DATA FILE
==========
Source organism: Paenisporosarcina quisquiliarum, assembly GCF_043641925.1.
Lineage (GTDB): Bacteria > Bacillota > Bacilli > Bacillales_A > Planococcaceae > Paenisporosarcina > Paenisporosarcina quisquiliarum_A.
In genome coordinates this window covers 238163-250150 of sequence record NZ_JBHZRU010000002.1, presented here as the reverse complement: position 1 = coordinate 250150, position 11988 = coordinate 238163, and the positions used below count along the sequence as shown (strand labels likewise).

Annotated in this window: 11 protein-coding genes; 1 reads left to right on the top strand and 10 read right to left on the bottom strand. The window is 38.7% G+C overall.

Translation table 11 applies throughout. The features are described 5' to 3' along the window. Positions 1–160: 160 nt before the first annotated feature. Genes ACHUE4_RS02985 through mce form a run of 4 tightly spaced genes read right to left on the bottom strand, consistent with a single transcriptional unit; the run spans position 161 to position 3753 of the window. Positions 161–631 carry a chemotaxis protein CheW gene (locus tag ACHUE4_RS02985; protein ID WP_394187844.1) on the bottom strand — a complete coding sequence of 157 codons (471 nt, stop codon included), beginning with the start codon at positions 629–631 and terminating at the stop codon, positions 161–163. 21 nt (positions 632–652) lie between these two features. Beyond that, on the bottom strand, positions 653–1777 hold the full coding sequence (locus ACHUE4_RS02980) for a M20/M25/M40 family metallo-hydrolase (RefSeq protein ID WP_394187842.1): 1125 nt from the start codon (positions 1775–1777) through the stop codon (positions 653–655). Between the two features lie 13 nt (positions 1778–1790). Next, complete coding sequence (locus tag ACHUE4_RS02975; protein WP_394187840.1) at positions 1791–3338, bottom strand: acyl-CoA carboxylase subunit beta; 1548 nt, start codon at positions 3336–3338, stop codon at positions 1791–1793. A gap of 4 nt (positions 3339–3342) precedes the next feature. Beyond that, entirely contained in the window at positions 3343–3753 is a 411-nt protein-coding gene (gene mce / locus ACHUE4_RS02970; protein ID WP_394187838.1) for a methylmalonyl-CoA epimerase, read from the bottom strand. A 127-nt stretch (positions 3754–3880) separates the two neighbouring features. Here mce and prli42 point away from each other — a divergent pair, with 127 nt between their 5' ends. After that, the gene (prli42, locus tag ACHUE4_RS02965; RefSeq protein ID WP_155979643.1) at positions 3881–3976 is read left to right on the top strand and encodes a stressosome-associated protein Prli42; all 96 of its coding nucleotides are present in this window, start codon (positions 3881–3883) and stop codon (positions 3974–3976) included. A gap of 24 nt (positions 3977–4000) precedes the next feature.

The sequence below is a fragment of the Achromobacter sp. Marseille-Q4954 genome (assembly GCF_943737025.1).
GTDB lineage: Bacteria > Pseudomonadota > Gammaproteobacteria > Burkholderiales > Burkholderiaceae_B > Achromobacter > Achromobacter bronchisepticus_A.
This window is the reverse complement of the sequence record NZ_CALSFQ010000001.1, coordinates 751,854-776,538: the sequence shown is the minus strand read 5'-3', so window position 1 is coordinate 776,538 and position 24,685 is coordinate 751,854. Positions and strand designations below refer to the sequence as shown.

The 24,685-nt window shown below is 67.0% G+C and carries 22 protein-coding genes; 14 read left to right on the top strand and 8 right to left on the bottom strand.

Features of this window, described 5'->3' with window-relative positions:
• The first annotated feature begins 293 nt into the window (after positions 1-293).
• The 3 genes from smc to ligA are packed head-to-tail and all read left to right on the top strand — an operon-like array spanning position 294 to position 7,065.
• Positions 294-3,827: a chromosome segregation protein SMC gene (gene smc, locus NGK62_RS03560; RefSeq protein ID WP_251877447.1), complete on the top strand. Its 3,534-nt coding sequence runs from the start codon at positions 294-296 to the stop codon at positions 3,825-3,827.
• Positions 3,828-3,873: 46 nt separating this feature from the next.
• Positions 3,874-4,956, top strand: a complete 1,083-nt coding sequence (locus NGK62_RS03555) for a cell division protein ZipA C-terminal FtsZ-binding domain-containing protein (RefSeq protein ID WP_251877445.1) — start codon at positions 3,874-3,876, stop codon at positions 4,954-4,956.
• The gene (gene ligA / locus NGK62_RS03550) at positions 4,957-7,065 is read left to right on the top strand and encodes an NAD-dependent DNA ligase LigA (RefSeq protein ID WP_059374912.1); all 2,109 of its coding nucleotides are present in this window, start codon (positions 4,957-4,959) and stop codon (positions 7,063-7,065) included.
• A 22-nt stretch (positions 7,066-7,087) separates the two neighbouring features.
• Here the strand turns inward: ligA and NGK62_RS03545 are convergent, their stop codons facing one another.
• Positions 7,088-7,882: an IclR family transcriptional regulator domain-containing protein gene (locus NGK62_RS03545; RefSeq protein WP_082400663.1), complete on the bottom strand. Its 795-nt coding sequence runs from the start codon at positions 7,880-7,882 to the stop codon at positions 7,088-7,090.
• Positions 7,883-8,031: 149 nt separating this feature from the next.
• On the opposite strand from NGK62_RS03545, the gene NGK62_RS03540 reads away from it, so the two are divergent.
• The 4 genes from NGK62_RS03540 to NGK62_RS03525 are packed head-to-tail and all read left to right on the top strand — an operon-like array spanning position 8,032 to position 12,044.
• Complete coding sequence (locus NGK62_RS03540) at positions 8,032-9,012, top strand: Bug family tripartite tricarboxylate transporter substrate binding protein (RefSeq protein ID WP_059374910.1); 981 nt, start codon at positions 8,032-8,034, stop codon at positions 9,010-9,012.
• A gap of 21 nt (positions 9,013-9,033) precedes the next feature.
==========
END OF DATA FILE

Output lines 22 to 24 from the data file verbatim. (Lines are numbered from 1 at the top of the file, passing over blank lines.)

• The 4 genes from NGK62_RS03540 to NGK62_RS03525 are packed head-to-tail and all read left to right on the top strand — an operon-like array spanning position 8,032 to position 12,044.
• Complete coding sequence (locus NGK62_RS03540) at positions 8,032-9,012, top strand: Bug family tripartite tricarboxylate transporter substrate binding protein (RefSeq protein ID WP_059374910.1); 981 nt, start codon at positions 8,032-8,034, stop codon at positions 9,010-9,012.
• A gap of 21 nt (positions 9,013-9,033) precedes the next feature.